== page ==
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Time Without Pity

Time Without Pity
Home Vision
1957 / B&W / 1:37 flat full frame / 85 min. / Street Date March 30, 2004 / 19.95
Starring Michael Redgrave, Leo McKern, Ann Todd, Peter Cushing, Alec McCowen, Lois Maxwell, Richard Wordsworth, Joan Plowright
Cinematography Freddie Francis
Production Designer Reece Pemberton
Art Direction Bernard Sarron
Film Editor Alan Osbiston
Original Music Tristram Cary
Written by Ben Barzman from a play by Emlyn Williams
Produced by John Arnold, Leon Clore, Anthony Simmons
Directed by Joseph Losey

Reviewed by Glenn Erickson

Joseph Losey's first English movie bearing his real name was written by another famous blacklistee, under his real name as well. Ben Barzman (Christ in Concrete) later became known for his epic screenplays for Anthony Mann and others (El Cid, The Fall of the Roman Empire, The Heroes of Telemark, The Blue Max) but here tackles a crackling suspense tale, the kind of story with a ticking deadline built-in. Losey's direction barely keeps the lid on the hysteria of a man going crazy because he doesn't have enough time to save his son from the gallows.


Fresh from an alcoholic asylum, David Graham (Michael Redgrave) returns to London to find that his son Alec (Alec McCowen) has been convicted of murder and is due to be hung the following morning. His lawyer (Peter Cushing) has given up and nobody will talk to him, but thanks to the helpful Stanfords, Graham tries to get witnesses to talk. Honor Stanford is an anti capital punishment advocate and her big-businessman husband Robert (Leo McKern) makes a show of wanting to help get Alec freed, but David begins to think both are somehow implicated in the framing of his son. Under the pressure, David starts to drink again, jeopardizing his slim chances of saving Alec.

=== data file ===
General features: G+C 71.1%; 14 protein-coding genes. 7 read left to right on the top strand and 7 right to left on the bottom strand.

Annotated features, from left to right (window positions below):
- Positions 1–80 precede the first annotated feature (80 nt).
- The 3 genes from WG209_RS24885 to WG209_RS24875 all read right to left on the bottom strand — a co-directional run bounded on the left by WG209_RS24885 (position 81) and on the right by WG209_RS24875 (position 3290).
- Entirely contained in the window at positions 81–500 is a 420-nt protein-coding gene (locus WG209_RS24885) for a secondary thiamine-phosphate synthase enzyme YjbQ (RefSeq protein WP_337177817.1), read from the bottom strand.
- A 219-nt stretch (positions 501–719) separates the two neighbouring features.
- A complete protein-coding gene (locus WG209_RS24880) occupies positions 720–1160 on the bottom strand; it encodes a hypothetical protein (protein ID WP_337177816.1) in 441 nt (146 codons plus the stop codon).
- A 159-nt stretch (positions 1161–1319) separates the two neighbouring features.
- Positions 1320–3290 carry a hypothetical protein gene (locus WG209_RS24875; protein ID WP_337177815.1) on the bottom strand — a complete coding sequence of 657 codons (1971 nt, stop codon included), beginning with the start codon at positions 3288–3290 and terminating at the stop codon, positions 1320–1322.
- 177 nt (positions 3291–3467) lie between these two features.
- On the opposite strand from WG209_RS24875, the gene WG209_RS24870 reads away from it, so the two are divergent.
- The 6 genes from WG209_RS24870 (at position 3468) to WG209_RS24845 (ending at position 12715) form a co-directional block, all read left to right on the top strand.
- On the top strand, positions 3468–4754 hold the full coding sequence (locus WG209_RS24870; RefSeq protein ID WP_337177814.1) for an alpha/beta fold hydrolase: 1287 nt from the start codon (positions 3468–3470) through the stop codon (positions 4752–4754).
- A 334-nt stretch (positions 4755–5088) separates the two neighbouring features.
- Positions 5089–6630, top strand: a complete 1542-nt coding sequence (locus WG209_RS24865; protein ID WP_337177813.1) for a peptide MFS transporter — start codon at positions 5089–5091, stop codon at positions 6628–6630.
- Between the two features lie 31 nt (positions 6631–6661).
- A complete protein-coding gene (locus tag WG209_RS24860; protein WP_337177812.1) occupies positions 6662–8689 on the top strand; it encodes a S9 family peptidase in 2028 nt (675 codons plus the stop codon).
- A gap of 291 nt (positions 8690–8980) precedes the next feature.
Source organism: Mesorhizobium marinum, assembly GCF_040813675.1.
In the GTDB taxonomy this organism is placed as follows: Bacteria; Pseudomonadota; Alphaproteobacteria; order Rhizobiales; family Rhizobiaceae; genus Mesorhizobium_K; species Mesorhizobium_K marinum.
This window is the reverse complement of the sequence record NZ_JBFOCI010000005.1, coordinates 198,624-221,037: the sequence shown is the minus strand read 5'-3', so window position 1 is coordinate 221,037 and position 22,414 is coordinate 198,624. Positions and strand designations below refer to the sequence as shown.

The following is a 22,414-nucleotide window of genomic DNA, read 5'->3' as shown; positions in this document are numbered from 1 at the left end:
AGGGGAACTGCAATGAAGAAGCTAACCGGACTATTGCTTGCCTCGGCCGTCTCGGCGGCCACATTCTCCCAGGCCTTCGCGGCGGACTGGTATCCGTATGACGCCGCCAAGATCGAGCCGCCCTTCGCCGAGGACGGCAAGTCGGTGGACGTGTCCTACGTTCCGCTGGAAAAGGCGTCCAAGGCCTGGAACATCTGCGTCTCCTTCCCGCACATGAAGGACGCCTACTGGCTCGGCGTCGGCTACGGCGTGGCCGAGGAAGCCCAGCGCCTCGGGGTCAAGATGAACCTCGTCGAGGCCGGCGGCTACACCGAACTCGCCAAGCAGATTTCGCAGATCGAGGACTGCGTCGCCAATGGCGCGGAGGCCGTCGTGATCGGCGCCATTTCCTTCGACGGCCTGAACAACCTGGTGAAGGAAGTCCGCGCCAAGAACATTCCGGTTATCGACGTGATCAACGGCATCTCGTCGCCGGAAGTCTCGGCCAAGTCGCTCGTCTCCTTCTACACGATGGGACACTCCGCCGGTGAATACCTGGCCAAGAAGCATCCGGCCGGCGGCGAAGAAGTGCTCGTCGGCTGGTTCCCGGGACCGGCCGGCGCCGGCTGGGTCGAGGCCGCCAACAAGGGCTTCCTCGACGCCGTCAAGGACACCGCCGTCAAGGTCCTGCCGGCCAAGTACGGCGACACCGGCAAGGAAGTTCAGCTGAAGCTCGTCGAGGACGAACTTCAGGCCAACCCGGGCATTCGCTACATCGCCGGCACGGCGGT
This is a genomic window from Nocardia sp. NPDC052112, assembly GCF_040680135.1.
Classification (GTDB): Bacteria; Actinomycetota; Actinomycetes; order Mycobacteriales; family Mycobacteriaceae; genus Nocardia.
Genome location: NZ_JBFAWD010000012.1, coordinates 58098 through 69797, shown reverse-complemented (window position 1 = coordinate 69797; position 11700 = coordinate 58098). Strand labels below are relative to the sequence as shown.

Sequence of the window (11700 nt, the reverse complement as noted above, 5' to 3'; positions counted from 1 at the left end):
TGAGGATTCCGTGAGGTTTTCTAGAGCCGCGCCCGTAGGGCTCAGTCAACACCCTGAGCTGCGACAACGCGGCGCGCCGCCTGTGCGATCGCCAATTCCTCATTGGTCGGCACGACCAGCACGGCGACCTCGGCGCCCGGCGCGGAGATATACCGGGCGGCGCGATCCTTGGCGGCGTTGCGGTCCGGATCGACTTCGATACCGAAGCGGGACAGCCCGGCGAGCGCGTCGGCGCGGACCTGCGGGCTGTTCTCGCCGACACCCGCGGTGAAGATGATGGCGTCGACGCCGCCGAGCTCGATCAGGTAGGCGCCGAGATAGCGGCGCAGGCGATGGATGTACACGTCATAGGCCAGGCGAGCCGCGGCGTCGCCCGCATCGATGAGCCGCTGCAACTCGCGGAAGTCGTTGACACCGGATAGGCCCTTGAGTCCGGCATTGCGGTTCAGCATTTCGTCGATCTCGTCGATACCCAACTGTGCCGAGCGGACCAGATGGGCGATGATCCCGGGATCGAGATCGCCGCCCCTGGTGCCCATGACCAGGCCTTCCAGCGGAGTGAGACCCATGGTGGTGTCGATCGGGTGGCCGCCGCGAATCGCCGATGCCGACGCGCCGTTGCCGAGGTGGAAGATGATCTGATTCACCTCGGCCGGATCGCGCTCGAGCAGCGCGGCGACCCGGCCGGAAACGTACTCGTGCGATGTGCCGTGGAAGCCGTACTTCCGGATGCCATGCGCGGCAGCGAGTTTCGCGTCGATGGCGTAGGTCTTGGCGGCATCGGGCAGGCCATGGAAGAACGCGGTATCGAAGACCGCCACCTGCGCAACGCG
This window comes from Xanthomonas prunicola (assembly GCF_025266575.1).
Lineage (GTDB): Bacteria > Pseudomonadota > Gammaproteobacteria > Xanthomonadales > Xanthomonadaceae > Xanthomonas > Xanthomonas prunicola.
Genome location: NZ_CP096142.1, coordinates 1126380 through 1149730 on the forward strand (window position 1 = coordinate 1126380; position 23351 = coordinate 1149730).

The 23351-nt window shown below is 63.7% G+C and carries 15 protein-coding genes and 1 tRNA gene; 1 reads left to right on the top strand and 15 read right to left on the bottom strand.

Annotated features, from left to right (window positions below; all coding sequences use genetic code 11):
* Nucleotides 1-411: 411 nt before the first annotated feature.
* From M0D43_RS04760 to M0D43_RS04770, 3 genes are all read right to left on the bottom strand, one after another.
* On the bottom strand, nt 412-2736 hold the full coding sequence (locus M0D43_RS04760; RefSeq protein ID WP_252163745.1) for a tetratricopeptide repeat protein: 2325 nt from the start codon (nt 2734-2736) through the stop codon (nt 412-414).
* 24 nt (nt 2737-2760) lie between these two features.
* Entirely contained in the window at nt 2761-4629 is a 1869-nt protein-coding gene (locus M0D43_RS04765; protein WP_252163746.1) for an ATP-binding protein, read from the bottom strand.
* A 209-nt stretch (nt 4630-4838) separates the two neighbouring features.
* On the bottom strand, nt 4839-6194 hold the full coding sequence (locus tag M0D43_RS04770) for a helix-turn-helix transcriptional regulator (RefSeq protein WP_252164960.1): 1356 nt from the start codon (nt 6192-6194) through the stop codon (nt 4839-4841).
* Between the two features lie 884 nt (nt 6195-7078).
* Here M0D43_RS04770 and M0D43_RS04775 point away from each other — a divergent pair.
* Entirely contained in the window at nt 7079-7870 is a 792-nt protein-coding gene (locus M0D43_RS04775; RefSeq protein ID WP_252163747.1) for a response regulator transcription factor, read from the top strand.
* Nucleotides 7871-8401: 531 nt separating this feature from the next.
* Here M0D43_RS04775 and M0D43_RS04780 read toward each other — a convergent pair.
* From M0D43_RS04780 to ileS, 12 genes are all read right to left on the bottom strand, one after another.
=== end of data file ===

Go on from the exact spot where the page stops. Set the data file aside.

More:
Joseph Losey's last American films were definitely films noir, and this English production carries on as if nothing had changed in six years. There's a definite social edge to the proceedings, as Barzman's story implicates the state as uncaring about a railroaded young man and contemptuous of his alcoholic father. The villain turns out to be an arrogant industrialist of course, a powerful man who abuses his authority.

But the main thrill of Time Without Pity is the script's tight hold on a tension that never lets up. Clocks stick out at us from everywhere (one woman has a room filled with alarm clocks) to remind us that time is slipping away. David Graham has every reason to go off his rocker - barely ambulatory after another drinking binge, he's rejected by most everyone he meets, including his poor son who can barely hold himself together. A fast succession of characters reject David out of hand - a showgirl (Joan Plowright) who was close to the murdered girl, a suspicious landlady (Renee Huston) and an attractive woman who was promoted at the Stanford motor works soon after the murder (Lois Maxwell of the James Bond movies).

The fact that the real murderer is fairly obvious doesn't mitigate the suspense. David's suspicions prove nothing, and even the sympathetic Honor Stanford (Ann Todd) is too frightened or demoralized to help him in the open. It's up to David to solve the problem, to clear his son's name and somehow win back his self-respect. His solution is pretty extreme, the stuff of macabre tales.